“Born in Poland in 1982, Monika K. Adler grew up in an Eastern Europe suffused with memories as well as more tangible reminders of large-scale assaults on human bodies, particularly female bodies, motivated by ideology and ethnic hatred. From the Nazis, to the Soviet invaders (who victimised her grandmother’s cousin) to the rape wars of nearby Serbia, the history of the degradation of the body haunts the imagination of this brilliant young photographer and filmmaker. Yet her works are not exercises in feminist or political filmmaking, such polemics are too obvious and reductive, failing to capture the deeper reality that she seeks to evoke: a reality that eludes easy definitions and explanations and that perhaps derives from – or more likely informs – the unconscious mind of human beings.
The spectre of historical trauma, the manifestation of mystery and desire in the human body, the experience of women as objects and victims of outmoded and pernicious institutions which nonetheless continue to exercise an influence on our thoughts and behaviours, are just part of what Adler’s work addresses.
In Adler’s photographs both human beings and objects emanate a sense of abandonment or otherness, strange and liminal manifestations existing on the border between our familiar world and some mysterious and ineffable dimension not amenable to full disclosure or to rational discourse. Twilight glimpses of the troubled dreams that infuse our apprehension of this world if not a phantasm of another realm that at moments of extremity or disruption impinges on this one.”
From The Ambivalent Body: On The Short Films Of
Monika K. Adler, Robert Smart, 2013
“Deep and powerful, personal, encoded, cryptic, ominous and ambient iconography and symbolism. Made public, shared, maybe even enforced and inflicted. Open to, allowing, encouraging and provoking interpretation and other engagement. Production and end-result as therapeutic action.
A constant state of cease-fire and false-security, both to the pleasant menace, but also the disturbing charm, which together are the magic. Adler’s exact means of production remain mostly undisclosed, joining forces with the power and beauty of the mystery and enigma”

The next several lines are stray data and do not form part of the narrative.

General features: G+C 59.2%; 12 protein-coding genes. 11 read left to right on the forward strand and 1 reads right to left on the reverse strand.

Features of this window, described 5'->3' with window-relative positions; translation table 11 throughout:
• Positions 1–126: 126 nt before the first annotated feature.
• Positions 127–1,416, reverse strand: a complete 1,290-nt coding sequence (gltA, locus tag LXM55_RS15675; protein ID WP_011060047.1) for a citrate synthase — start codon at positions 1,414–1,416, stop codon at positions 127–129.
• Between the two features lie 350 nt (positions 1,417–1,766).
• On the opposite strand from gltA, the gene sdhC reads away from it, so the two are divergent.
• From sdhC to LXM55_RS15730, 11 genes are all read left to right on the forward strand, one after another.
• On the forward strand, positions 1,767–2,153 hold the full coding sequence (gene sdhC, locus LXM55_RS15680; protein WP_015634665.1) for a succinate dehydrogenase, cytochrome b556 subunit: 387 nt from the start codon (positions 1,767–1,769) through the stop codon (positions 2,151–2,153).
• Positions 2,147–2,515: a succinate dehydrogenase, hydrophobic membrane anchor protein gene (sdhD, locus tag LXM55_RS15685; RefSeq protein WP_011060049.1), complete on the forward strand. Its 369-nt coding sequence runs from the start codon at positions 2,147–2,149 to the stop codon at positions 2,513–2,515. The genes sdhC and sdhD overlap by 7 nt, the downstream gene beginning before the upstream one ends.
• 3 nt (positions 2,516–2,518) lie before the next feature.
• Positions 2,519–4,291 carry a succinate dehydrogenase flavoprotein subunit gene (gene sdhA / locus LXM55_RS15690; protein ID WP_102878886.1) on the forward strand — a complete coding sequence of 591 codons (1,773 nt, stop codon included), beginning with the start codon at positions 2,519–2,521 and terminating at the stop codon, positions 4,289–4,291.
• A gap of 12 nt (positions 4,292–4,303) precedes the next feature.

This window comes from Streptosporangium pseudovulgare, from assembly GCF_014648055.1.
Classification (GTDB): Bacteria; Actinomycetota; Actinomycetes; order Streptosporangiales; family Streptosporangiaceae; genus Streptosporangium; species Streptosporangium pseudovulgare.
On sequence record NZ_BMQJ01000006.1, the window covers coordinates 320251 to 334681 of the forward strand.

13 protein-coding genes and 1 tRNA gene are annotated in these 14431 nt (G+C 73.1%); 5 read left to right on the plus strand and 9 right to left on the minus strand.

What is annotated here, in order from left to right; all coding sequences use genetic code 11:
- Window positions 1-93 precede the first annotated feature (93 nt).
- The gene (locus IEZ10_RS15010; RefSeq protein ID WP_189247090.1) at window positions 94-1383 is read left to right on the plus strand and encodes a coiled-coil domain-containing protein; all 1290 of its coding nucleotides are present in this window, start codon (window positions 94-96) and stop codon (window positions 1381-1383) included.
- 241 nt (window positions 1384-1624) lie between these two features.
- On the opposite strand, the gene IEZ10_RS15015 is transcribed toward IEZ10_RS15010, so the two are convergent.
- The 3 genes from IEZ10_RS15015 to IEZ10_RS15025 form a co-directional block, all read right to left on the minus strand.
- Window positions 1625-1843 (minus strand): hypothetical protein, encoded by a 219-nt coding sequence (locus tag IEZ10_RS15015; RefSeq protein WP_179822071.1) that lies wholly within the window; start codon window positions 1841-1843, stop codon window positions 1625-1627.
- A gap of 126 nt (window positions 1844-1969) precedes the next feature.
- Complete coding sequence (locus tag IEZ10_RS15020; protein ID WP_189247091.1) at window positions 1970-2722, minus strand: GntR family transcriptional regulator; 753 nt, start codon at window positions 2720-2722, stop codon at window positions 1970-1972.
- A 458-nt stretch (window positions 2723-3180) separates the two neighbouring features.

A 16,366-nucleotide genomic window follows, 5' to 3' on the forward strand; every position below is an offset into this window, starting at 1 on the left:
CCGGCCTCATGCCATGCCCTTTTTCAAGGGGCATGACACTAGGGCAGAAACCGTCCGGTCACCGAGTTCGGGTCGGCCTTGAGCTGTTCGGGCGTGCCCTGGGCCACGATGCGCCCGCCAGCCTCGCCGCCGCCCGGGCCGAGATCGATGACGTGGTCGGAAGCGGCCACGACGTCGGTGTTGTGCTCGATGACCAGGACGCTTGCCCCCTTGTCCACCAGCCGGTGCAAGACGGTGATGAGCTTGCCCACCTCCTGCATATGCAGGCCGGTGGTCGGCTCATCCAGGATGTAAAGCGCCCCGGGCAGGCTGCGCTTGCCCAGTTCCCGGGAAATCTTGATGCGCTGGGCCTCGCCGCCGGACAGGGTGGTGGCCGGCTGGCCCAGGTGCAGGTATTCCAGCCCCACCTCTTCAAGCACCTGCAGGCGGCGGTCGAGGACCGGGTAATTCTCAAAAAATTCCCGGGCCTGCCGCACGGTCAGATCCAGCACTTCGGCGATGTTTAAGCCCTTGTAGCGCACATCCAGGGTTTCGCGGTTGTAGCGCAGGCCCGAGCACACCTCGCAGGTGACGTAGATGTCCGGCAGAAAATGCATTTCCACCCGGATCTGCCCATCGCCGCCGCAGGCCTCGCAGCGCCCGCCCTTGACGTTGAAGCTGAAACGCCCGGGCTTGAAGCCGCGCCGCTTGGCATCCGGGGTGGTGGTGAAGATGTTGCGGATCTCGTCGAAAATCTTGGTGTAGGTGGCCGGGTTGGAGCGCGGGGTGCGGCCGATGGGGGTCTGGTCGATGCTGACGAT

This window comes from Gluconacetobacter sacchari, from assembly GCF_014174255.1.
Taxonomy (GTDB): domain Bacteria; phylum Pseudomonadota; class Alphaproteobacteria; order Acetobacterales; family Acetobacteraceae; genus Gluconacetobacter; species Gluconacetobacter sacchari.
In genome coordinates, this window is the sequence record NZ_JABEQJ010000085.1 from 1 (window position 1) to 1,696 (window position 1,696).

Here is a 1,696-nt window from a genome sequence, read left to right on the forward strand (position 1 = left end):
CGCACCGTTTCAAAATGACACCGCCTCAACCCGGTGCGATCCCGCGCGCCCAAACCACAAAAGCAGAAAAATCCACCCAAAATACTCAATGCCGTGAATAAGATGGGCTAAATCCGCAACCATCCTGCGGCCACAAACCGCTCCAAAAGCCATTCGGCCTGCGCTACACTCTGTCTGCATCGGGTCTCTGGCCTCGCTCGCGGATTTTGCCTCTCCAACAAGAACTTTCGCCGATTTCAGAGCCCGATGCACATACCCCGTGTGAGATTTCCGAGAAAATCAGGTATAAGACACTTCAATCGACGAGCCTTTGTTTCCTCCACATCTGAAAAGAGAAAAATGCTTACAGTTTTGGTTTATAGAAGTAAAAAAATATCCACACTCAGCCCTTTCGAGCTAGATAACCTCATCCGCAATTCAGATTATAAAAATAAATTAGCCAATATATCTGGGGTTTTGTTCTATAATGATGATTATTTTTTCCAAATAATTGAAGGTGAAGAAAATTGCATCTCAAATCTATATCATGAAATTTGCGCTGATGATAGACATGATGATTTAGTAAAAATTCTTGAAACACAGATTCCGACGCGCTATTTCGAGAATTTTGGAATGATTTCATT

From the essay ‘Monika K. Adler’ by Douglas Park, 2013Douglas Park © 2013
“At first glance, Monika K. Adler’s work recalls that of fellow eastern European photographer Jan Saudek. Solitary subjects, nostalgic sepia-tones, a focus on feminine beauty ? in cell-like settings. But where Saudek’s caged birds exist in a timeless isolation, the outside world may more rudely intrude in Ms Adler’s tableaux vivants.
At least that’s the case for the photo which became known as Mademoiselle Guillotine at its Paris exhibition earlier this year ? the best example I have seen of her talent for finding a potent semiotic nexus.
The image shocks with the force of its clashing religious and cultural symbols, its dialectical dynamics of covered face, exposed genitals; naked beauty, naked vulnerability; sexual power, sexual humiliation. It alludes to the contemporary political context. The picture draws strong reactions from spectators, who suddenly find themselves voyeur/participants in a
would-be war crime scene. Here we have the mainstay subject of the female
nude updated to the unfortunate era of Abu Ghraib.
This work unites art and politics in the polemical style of John Heartfield’s anti-Nazi photomontages. It is a hyperrealist mise en scène with a lexicon
drawn from news media iconography. It blurs photojournalism and art photography, stripping away manipulation and ideological pretence in the
process. What’s left is a withering commentary, the coup de grace, delivered
in the satirical title: Democracy.
The irony is that where Saudek’s boldest work had humanity literally gazing
into its own anus in the shadow of the Iron Curtain, the other side, Adler seems to retort, is only a rape scene.”
Photography as a Weapon Of Resistance – Mark Birdsong, Paris, June 2005Mark Birdsong © 2005